Sense of Deception

Police practise for G20 summit by simulating hostage taking


Protecting visitors to the downtown summit will involve collaboration between public and private security

Siri Agrell

From Monday’s Globe and Mail Published on Monday, Apr. 19, 2010 12:56AM EDT Last updated on Sunday, Apr. 25, 2010 11:25PM EDT

Weekend workaholics attempting to reach their downtown office towers Sunday got the first hint of the disruption that will be caused by this summer’s G20 summit in Toronto, as tactical officers took over part of the underground PATH system for a training exercise.

The concourse level of Commerce Court was the scene of a simulated hostage taking, with officers from Toronto Police Emergency Task Force partnering with the building’s private security staff.

Deputy Chief Kim Derry said the exercise, which saw officers shooting blank rounds as well as a type of ammunition similar to paint balls, was designed to train police and security guards on how to communicate through a shared radio system.

The G20 will “test our ability to work in concert” with the private sector, he said. “On a Sunday, it’s very easy because there’s nobody here. But during the weekdays, there’s literally hundreds of thousands of people in this area.”

The G20 meeting takes place at the nearby Metro Convention Centre on June 26-27, and is expected to bring 15,000 dignitaries and journalists to the city, as well as a throng of protesters. More than 5,000 police officers are expected to be on duty throughout the event.

Deputy Chief Derry said private security guards at the city’s office towers, condo buildings and tourist sites are considered an important factor in crowd control and emergency response.

“There’s only so many police officers but there’s lots of private security,” he said. “If private citizens see things they can report it to the private sector and the private sector has a communication network now with us and they can pass it on.”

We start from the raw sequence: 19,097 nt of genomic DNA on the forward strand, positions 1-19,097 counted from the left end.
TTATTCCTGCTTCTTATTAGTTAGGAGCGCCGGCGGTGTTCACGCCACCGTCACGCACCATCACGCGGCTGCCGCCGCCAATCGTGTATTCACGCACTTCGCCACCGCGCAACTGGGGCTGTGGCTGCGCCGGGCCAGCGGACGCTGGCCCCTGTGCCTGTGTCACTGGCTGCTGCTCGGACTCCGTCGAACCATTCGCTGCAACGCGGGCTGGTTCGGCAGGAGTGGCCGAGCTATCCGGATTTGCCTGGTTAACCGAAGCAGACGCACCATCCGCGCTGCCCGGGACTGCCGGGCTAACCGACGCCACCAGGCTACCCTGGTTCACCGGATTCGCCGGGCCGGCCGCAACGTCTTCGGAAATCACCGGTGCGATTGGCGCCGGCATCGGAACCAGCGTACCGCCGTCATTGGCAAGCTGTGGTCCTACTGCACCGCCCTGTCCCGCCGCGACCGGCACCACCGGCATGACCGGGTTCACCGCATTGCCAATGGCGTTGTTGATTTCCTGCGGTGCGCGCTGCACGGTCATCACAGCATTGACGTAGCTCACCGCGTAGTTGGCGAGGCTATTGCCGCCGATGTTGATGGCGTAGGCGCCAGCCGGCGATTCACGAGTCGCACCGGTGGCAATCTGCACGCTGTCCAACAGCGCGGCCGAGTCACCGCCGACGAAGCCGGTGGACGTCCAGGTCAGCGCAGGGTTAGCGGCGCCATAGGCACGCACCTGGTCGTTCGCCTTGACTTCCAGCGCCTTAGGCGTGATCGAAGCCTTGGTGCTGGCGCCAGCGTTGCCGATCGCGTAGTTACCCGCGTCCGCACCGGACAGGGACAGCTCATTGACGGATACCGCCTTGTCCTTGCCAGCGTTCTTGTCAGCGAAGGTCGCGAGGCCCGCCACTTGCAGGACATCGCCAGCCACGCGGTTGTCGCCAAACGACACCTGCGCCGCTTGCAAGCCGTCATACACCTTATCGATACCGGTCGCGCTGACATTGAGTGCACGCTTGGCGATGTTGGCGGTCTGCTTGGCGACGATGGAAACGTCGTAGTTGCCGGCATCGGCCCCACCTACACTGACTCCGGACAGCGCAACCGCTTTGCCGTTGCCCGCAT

Sunday’s simulation was closely observed by more than 100 people, including building managers, City of Toronto officials and representatives of private security companies. The fire department and Emergency Medical Services were also on scene.

It was the first time police have staged a simulated operation in a downtown office building, said Deputy Chief Derry.

Police officers are seen through the window in Commerce Court in Toronto during a large-scale police training exercise.

The doors to Commerce Court were locked and the underground pathway connecting a maze of downtown buildings was inaccessible.

“It’s kind of annoying,” said one investment banker trying to make his way to Brookfield Place. “I walk through the underground every day and no one’s ever stopped me before.”

Chris Fernandes, of the Toronto Anti-Violence Intervention Strategy rapid response Team, said police have been increasing their partnerships with private security forces in an effort to better contend with modern threats.

“It gives us thousands more eyes on the street to help us look for people we may want to find and help us do our policing,” he said.

Adam Vaughan, city councillor for the area, said residents should be prepared for an influx of security from all directions.

“Beyond the 5,000 federal, provincial and city police officers that will be around, there probably will be a significant amount of private security to supplement some of the more functionary duties,” he said. “You have to figure out how to do that because those agencies won’t necessarily be accustomed to the scope of the exercise.”

A federal “letter of interest” published at the end of March on a public tender website requested bids for airport-style security at various checkpoints throughout Toronto.

“The contractor will be required to provide approximately 1,030 security screening personnel to perform pedestrian screening in designated areas,” the letter read.

The tender did not say where the guards would be stationed, but said they would be outfitted with “Magnetometers,” “walk-through metal detectors,” “X-Ray belt driven scanners” and “hand-held metal detectors.”

Mr. Vaughan said he was encouraged to see that Toronto Police are already training with private security to deal with the G20, but said many questions remain about how the summit will impact the city and its residents.


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